ATEC leads several grassroots efforts that connect aspiring technicians with employers. It has launched a series of networking events at its annual conference, and is supporting the Talent Solution Coalition, which connects schools and employers in specific workforce-development programs.
Other notable findings provided in the report:
Download the Pipeline Report at http://www.atec-amt.org/2017-survey.html.
About ATEC: ATEC is a partnership of aviation maintenance training schools and employers. The council is dedicated to promoting and supporting technician education through its communications, advocacy programs and networking events. To learn more, visit http://www.atec-amt.org/.
Aviation maintenance faculty at Southern Illinois University and Middle Tennessee State University are conducting research to support the collective use of online course delivery and other computer-based training.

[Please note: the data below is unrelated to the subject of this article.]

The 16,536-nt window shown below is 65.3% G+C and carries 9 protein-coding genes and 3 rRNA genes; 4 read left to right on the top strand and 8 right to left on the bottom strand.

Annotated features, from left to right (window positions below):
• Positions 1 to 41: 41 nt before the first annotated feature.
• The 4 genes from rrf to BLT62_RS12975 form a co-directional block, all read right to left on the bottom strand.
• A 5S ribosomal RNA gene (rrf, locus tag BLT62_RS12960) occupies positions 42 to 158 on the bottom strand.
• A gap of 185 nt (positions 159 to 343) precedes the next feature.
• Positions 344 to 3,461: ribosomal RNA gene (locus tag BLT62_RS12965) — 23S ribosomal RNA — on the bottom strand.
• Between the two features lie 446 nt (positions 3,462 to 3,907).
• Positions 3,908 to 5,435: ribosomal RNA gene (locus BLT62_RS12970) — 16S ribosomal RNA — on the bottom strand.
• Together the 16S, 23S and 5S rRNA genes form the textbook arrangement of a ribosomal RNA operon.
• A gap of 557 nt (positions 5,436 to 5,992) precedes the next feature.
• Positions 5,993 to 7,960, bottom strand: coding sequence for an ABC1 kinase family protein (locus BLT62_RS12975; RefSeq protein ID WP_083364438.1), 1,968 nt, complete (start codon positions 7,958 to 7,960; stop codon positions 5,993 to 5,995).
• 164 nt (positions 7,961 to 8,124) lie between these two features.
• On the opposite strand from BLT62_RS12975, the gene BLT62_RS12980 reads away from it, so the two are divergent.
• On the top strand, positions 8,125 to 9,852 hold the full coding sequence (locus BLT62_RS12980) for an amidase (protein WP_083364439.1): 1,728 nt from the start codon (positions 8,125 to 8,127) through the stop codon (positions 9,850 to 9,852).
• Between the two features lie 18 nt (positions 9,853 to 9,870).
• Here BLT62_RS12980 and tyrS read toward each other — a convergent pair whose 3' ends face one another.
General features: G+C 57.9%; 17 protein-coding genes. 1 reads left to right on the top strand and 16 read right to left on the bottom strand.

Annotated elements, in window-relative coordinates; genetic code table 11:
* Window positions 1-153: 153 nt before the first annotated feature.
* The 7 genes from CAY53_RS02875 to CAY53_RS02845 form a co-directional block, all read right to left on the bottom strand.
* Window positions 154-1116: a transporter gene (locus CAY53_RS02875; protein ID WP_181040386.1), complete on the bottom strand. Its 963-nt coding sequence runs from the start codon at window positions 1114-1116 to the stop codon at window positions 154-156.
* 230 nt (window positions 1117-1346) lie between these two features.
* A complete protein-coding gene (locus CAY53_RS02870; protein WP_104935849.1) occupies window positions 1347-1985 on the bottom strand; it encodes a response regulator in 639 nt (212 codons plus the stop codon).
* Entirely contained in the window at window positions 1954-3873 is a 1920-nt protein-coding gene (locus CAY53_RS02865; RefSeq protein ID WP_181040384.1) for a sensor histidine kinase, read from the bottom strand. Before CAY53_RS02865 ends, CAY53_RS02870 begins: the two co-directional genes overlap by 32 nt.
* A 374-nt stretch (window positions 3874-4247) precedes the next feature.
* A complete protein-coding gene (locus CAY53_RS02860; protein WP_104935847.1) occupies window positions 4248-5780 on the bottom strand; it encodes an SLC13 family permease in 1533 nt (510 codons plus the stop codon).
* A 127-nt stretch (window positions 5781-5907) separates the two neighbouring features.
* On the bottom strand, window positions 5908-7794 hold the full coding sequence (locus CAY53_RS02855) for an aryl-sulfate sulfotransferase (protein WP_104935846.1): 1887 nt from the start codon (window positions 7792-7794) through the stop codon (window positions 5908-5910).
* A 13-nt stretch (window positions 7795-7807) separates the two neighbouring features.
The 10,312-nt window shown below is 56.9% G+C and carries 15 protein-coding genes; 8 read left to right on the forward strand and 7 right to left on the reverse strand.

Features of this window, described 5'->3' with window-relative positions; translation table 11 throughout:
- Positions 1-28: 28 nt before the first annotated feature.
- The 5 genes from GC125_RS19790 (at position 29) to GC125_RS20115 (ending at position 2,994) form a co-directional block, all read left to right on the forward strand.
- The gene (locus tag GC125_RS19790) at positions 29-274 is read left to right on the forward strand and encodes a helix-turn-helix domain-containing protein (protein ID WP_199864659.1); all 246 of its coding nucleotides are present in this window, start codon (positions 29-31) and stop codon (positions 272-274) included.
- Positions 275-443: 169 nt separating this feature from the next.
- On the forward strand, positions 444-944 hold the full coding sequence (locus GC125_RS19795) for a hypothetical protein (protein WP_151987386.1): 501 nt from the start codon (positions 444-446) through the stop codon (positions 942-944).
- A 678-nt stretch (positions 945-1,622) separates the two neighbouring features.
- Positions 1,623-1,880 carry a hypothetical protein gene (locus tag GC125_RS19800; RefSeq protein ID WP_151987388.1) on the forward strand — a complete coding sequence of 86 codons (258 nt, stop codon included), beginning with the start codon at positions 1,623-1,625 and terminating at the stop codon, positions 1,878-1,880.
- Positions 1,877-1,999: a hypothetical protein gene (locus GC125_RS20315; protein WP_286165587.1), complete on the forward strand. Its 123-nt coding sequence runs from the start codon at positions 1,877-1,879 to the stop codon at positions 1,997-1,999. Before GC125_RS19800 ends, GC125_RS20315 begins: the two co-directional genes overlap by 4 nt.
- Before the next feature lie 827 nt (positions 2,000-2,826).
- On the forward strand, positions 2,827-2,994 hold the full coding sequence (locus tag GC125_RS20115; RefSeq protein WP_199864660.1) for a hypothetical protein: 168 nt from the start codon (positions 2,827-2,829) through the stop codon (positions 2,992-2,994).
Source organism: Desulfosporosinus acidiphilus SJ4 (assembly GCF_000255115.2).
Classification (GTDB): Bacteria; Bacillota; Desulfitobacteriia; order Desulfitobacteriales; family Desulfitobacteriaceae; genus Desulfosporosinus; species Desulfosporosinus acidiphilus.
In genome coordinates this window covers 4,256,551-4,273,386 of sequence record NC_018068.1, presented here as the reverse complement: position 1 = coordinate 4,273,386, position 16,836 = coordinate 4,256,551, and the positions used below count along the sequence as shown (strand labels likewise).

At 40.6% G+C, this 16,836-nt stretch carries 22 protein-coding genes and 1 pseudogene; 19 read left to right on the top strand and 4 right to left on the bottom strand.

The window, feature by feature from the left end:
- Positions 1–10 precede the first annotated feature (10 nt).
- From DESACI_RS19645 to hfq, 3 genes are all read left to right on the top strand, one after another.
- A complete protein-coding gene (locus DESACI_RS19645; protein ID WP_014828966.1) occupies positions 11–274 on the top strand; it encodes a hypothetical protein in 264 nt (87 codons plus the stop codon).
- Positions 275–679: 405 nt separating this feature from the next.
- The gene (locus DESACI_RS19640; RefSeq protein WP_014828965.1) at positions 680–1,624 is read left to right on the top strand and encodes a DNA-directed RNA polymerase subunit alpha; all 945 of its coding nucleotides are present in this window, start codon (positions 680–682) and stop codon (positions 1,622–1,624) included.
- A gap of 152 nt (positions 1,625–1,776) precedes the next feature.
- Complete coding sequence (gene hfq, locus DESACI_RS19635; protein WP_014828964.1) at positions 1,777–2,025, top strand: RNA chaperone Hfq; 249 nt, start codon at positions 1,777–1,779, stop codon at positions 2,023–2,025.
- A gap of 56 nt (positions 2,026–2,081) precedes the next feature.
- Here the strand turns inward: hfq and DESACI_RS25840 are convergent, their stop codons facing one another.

To aid the study, researches are surveying part 147 program instructors. Results will be presented at the 2018 ATEC Annual Conference.
For questions, contact Karen Johnson at Southern Illinois University Carbondale or Daniel Siao at Middle Tennessee State University.
The Aviation Rulemaking Advisory Committee (ARAC) Airman Certification Standards (ACS) working group is commenting on the draft Airframe Handbook (FAA-H-8083-31A), expected to publish September 2018.
While the FAA did not distribute the handbook for public comment, members are invited to provide feedback through ATEC for consideration by the working group.
Draft Airframe Handbook, Volume I is available here.
Draft Airframe Handbook, Volume II is available here.
Comments are due to email@example.com by January 20.